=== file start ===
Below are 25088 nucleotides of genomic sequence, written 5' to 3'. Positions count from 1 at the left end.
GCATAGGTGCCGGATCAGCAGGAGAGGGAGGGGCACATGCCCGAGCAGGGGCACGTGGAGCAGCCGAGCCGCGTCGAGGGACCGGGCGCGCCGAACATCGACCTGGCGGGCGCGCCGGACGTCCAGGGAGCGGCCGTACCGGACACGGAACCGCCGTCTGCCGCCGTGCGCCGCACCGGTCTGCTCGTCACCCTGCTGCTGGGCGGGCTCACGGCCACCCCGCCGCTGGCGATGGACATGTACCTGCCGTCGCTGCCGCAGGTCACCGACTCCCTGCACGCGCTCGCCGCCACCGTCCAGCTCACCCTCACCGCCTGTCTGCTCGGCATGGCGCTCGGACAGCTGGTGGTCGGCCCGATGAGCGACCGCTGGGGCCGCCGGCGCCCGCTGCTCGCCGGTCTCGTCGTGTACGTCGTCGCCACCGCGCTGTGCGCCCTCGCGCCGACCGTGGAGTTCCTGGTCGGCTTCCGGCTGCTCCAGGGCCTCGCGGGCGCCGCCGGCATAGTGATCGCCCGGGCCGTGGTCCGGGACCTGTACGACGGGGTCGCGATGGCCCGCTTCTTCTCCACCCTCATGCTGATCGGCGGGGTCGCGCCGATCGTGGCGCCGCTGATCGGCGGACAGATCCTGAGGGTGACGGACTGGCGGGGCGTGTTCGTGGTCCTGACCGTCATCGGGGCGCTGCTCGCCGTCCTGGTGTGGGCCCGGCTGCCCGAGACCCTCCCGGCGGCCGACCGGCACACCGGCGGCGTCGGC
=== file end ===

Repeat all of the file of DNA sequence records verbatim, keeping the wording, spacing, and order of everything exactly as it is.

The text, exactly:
Below are 25088 nucleotides of genomic sequence, written 5' to 3'. Positions count from 1 at the left end.
GCATAGGTGCCGGATCAGCAGGAGAGGGAGGGGCACATGCCCGAGCAGGGGCACGTGGAGCAGCCGAGCCGCGTCGAGGGACCGGGCGCGCCGAACATCGACCTGGCGGGCGCGCCGGACGTCCAGGGAGCGGCCGTACCGGACACGGAACCGCCGTCTGCCGCCGTGCGCCGCACCGGTCTGCTCGTCACCCTGCTGCTGGGCGGGCTCACGGCCACCCCGCCGCTGGCGATGGACATGTACCTGCCGTCGCTGCCGCAGGTCACCGACTCCCTGCACGCGCTCGCCGCCACCGTCCAGCTCACCCTCACCGCCTGTCTGCTCGGCATGGCGCTCGGACAGCTGGTGGTCGGCCCGATGAGCGACCGCTGGGGCCGCCGGCGCCCGCTGCTCGCCGGTCTCGTCGTGTACGTCGTCGCCACCGCGCTGTGCGCCCTCGCGCCGACCGTGGAGTTCCTGGTCGGCTTCCGGCTGCTCCAGGGCCTCGCGGGCGCCGCCGGCATAGTGATCGCCCGGGCCGTGGTCCGGGACCTGTACGACGGGGTCGCGATGGCCCGCTTCTTCTCCACCCTCATGCTGATCGGCGGGGTCGCGCCGATCGTGGCGCCGCTGATCGGCGGACAGATCCTGAGGGTGACGGACTGGCGGGGCGTGTTCGTGGTCCTGACCGTCATCGGGGCGCTGCTCGCCGTCCTGGTGTGGGCCCGGCTGCCCGAGACCCTCCCGGCGGCCGACCGGCACACCGGCGGCGTCGGC